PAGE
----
Greetings on a rainy Chicago Tuesday: July 13, 2021: National French Fry Day, or, as they once were called by Republicans after France refused to invade Iraq, “Freedom Fries”. It’s also Bean ‘n’ Franks Day (what? only a single bean?), Embrace Your Geekness Day, and Barbershop Music Appreciation Day. Here’s a barbershop quartet, Signature, for your delectation.
News of the Day:
It’s now 174 days since Biden moved into the White House. That’s nearly six months, but WHERE IS THEIR PROMISED CAT? Does anybody want to bet me that the Biden’s will get a cat? (I’m guessing no.)
BIG TROUBLE IN TEXAS! In an attempt to sabotage the restrictive Republican voting-rights bill before the Texas legislature, at least 58 Democratic members of the state House of Representatives plan to flee the state for Washington, D.C. That would deprive the House of the two-thirds majority needed to enact regulation. But the Dems would have to stay away through the entire legislative session, which could go on for more than a month. But wait! There’s more!:
The lawmakers risk arrest in taking flight. Under the Texas Constitution, the Legislature requires a quorum of two-thirds of lawmakers be present to conduct state business in either chamber. Absent lawmakers can be legally compelled to return to the Capitol, and the source said Democrats expect state Republicans to ask the Department of Public Safety to track them down.
I don’t think they can be arrested if they’re out of the state. But the GOP is going to lasso those renegade Democrats and drag ’em back to Austin! Stay tuned for big fun.
Is your car warranty up to date? The government has initiated a new partnership with phone companies to block these odious robocalls, and the NYT has an article about that scheme and some tips about what to do to stem the annoying tide of people asking about your warranty. Some info:
At the center of the effort is Stir/Shaken, the technology that aims to verify calls as they move through networks to recipients. (The name Stir/Shaken is derived from Secure Telephone Identity Revisited and Signature-Based Handling of Asserted Information Using Tokens. You can see why they went with the nickname.)
. . .While some robocalls are legal — such as recorded messages about school closings and political campaigns — most are not, according to industry estimates.
YouMail, a call-blocking company, estimates that 4.4 billion robocalls were placed to consumers in the United States in June, about 573 million of them auto warranty and health-related scams.
I wrote this in the news items yesterday:
Furnace Creek in Death Valley, where I spent several months (in Spring!) working on fruit flies, hit 130°F (54.4°C) Friday, tying a mark from August of last year. It’s not yet a record as there’s a disputed recording of 134°F from that site in 1913. But if the earlier record proves untrustworthy, then we have a new record for the highest temperature ever reliably recorded on Earth. (The standard measurement is taken 1.5 meters above the ground, with the recording device shielded from direct sunlight. Temperatures might even reach 132°F today.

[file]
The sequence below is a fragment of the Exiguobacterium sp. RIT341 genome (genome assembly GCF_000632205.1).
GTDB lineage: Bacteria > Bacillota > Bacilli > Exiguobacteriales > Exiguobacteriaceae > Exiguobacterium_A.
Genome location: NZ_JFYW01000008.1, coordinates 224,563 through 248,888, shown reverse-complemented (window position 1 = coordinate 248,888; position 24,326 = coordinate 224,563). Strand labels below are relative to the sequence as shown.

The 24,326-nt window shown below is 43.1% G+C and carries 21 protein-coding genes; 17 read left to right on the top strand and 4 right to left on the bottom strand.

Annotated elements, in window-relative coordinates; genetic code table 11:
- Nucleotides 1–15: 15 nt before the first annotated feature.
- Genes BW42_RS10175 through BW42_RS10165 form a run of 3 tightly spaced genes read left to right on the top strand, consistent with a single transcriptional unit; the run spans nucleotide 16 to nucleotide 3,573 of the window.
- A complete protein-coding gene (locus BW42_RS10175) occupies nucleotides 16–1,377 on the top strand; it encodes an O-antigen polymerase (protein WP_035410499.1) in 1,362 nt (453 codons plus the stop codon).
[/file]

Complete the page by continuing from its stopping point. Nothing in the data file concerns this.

I found the photo below on public Facebook, and if it were true it would be a world record high for the entire planet, breaking the dubious 1913 record of 134 degrees. But I couldn’t verify the temperature below, which is at a place I know well, Furnace Creek Visitor’s Center. In fact, I just found out from a WaPo article that this is a fake record:
But the big digital National Park Service thermometer that caused so much excitement sits in intense sunlight, while the National Weather Service draws its official readings from a shaded sensor with more complex instrumentation. By 5 p.m. Saturday, that sensor had peaked at 129.4 degrees — a touch lower than the record.
But another record was set on Sunday, as the WaPo reports:
When dawn broke Sunday in Death Valley, Calif., the low temperature was a sweltering 107.7 degrees, the highest ever recorded in North America. By the late afternoon, the mercury had swelled to a blazing 128.6 degrees. The combination of the two produced the highest daily average temperature observed on the planet: 118.1 degrees.
This temperature was recorded at Stovepipe Wells, near the northern Park entrance—not the usual spot for setting heat records. I’ve been to Death Valley when it was about 120°F (49°C), and the heat was ungodly—i.e., hellish. Even as an impecunious postdoc, I had to spring for a $50 motel room at Furnace Creek to get the air conditioning. I was trying to see if there were any Drosophila flies there in the summer, and guess what? Not a damn fly to be found. Yet they appear in the millions in March.
Speaking of booster shots, the Washington Post reports that Israel is already giving third-dose Pfizer booster shots to severely immunocompromised patients. Older people may be next in line. A quote:
Eyal Leshem, an infectious-disease specialist at Sheba Medical Center, said that while Israel’s Health Ministry would likely not make a third shot available to the general public any time soon, this move may open the path toward targeting specific vulnerable populations who are known to have reduced protection when compared with the healthy population.
Also from the NYT: Three black players for England who missed penalty kicks in their team’s loss to Italy, and who happen to be black, have been subjected to racist abuse on social media. This is unconscionable and may even be illegal in the UK (though not in the US). Legal or not, it does nothing to lift the veil of racism and roughneck-ism draped around British soccer.
And Ken Ham’s Ark Encounter theme park is now adding a replica Tower of Babel. And it deals with race!:
According to Ark Encounter’s press release, this Tower of Babel model will “tackle racism issues, showing how all people groups have developed from one biological race.” This attraction will also be accompanied by an indoor scale model of what Jerusalem may have looked like at the time of Christ alongside a ‘themed carousel.’
I wonder what the Ur-race will be. (h/t Ginger K)
Finally, today’s reported Covid-19 death toll in the U.S. is 606,577, an increase of 255 deaths over yesterday’s figure. The reported world death toll is now 4,056,845, an increase of about 6,600 over yesterday’s total.
Stuff that happened on July 13 includes: